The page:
Reducing Gender Bias in India Would Boost Entrepreneurship


Working Paper Figure w28486

Removing gender-based hurdles would increase the number of women entering the Indian workforce and starting new businesses, and lift overall productivity, a new study finds.

In Aggregate Implications of Barriers to Female Entrepreneurship (NBER Working Paper 28486), Gaurav Chiplunkar and Pinelopi K. Goldberg estimate the impediments faced by women who seek jobs or launch businesses in India, and then develop and calibrate a model to gauge the consequences of dismantling them.

The researchers note that female labor force participation has remained stagnant in the country for the past three decades. They also observe that female business owners tend to hire more women than men, and therefore conclude that advancing female entrepreneurship would have broad effects in promoting women’s entry into the workforce.  

If all costs of women’s labor force participation and entrepreneurship were lowered to the same level as that for men, the fraction of women entrepreneurs would rise from 1.2 to 8.2 percent.

Women face several cost disadvantages, some of which arise from social and cultural norms that discourage work outside the home, when entering the workforce and launching or expanding businesses. The study estimates that labor participation costs for women are 2.5 times higher than for men. Moreover, female entrepreneurs often face higher interest rates on business loans than their male counterparts, as well as hiring costs that are 10 to 20 percent greater. The only metric in which female entrepreneurs hold an edge is in employing women, perhaps a result of men preferring to have their wives work for women rather than for men.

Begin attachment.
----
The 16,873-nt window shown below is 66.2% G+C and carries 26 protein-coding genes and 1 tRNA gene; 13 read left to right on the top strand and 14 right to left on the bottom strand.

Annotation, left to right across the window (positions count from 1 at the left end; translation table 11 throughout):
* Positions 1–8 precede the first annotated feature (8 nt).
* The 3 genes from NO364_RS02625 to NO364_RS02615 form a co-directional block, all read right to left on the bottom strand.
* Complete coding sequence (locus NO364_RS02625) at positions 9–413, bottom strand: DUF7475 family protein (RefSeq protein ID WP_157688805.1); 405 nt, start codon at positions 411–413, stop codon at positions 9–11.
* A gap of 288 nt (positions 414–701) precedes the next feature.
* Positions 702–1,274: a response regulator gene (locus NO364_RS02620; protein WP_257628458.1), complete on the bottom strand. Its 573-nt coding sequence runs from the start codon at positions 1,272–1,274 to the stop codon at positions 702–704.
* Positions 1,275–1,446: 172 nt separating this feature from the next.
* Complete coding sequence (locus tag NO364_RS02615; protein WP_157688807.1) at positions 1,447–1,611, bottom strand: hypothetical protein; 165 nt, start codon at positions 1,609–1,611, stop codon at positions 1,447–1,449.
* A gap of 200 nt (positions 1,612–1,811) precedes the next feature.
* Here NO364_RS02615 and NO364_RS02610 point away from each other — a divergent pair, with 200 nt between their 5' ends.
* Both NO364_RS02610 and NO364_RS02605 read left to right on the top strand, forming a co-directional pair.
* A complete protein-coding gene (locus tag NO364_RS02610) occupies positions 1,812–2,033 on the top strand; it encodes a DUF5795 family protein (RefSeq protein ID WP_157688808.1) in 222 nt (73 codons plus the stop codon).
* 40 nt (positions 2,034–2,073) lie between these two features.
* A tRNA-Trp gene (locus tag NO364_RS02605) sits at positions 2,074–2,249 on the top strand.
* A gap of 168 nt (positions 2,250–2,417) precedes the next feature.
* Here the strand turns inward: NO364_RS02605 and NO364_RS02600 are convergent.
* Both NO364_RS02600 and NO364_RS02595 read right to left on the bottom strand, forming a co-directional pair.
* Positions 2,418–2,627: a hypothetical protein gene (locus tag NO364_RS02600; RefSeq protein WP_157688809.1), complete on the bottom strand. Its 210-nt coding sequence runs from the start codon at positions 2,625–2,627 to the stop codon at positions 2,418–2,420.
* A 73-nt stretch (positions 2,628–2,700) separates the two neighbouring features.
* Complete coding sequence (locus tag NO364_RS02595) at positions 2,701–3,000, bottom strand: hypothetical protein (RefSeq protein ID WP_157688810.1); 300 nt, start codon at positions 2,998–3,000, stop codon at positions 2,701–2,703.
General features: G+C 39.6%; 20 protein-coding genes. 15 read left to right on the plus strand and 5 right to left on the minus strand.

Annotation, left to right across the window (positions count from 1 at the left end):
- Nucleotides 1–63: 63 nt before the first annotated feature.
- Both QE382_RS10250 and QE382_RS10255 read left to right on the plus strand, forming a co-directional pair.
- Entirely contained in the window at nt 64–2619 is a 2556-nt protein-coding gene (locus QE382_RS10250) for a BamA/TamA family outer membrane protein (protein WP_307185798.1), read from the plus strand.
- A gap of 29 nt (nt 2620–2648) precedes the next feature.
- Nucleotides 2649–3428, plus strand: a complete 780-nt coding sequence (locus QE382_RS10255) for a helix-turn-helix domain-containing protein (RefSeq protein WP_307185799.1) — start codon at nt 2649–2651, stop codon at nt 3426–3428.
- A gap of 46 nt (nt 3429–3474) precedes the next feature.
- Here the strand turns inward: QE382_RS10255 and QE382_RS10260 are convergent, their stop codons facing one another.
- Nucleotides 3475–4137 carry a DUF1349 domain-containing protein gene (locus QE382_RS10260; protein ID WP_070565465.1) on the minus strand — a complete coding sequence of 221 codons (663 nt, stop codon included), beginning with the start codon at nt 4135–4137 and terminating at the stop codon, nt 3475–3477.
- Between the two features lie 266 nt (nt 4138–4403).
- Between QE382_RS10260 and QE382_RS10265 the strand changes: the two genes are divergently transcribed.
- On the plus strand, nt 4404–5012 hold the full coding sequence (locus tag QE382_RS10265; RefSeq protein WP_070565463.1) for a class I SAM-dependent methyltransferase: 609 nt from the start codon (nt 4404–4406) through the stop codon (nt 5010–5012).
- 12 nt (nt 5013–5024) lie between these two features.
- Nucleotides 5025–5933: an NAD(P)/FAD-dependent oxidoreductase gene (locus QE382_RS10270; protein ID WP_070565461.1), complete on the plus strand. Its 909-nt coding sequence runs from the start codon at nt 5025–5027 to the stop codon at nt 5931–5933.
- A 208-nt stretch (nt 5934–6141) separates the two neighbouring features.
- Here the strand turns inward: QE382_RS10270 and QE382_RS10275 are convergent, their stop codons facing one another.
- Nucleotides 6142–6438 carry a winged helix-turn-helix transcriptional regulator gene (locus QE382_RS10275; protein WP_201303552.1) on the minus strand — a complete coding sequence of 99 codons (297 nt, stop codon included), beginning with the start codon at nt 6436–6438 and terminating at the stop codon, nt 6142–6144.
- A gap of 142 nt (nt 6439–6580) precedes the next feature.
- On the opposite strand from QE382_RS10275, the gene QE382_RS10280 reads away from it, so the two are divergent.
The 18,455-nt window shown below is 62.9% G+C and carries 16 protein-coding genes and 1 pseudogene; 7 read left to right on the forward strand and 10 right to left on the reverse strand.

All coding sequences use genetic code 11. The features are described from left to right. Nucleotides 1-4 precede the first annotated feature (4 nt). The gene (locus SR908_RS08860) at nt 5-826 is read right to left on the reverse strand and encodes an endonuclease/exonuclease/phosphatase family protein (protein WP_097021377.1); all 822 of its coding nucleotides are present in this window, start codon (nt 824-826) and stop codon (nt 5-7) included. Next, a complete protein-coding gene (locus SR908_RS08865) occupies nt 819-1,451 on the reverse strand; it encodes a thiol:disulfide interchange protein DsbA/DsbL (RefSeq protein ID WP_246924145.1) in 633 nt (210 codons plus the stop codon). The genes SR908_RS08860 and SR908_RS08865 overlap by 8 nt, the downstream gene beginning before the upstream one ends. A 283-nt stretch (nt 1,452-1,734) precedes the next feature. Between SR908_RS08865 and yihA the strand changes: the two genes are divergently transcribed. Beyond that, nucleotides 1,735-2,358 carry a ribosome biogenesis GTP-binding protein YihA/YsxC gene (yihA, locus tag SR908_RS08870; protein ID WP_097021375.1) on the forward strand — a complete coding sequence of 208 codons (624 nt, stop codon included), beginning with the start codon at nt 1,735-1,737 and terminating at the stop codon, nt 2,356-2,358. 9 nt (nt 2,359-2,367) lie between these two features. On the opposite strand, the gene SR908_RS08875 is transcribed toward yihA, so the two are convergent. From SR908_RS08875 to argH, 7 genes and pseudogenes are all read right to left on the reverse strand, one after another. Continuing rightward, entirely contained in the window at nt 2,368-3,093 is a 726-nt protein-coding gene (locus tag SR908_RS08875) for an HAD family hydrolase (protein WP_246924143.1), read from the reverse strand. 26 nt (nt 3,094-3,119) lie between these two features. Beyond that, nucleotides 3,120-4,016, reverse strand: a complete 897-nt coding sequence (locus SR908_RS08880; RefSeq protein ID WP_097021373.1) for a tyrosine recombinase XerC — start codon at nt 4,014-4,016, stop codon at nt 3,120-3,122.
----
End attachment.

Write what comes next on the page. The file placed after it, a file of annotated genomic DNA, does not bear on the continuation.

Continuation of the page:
In the 2005 Economic Census of India, there were 17.2 million firms. More than 99 percent of India’s firms were classified as informal, meaning they were not registered with the government or did not have to pay taxes because they employed very few workers. Women owned 7.21 percent of informal firms, but only 0.04 percent of formal firms. At informal firms, women accounted for 21 percent of workers employed by men, and 58 percent of workers employed by women. In the formal firms, women made up 25 percent of workers employed by men and 48 percent of those employed by women.

The researchers modeled several scenarios in which various costs of labor force participation for men and women were equalized. They concluded that if all labor supply constraints faced by women were removed, female labor participation would more than double, to 60 percent, and the fraction of women who are entrepreneurs would jump sevenfold, from 1.2 percent to 8.2 percent. Women workers would receive higher wages and women owners, higher profits. Aggregate productivity would rise by 1.5 percent as the influx of female-owned businesses forced out marginally productive male-owned firms.

The researchers conclude that “affirmative action policies that can effectively target both the constraints to labor force participation as well as barriers to entrepreneurship are highly effective in boosting productivity and welfare, both for women and the economy as a whole.”

— Steve Maas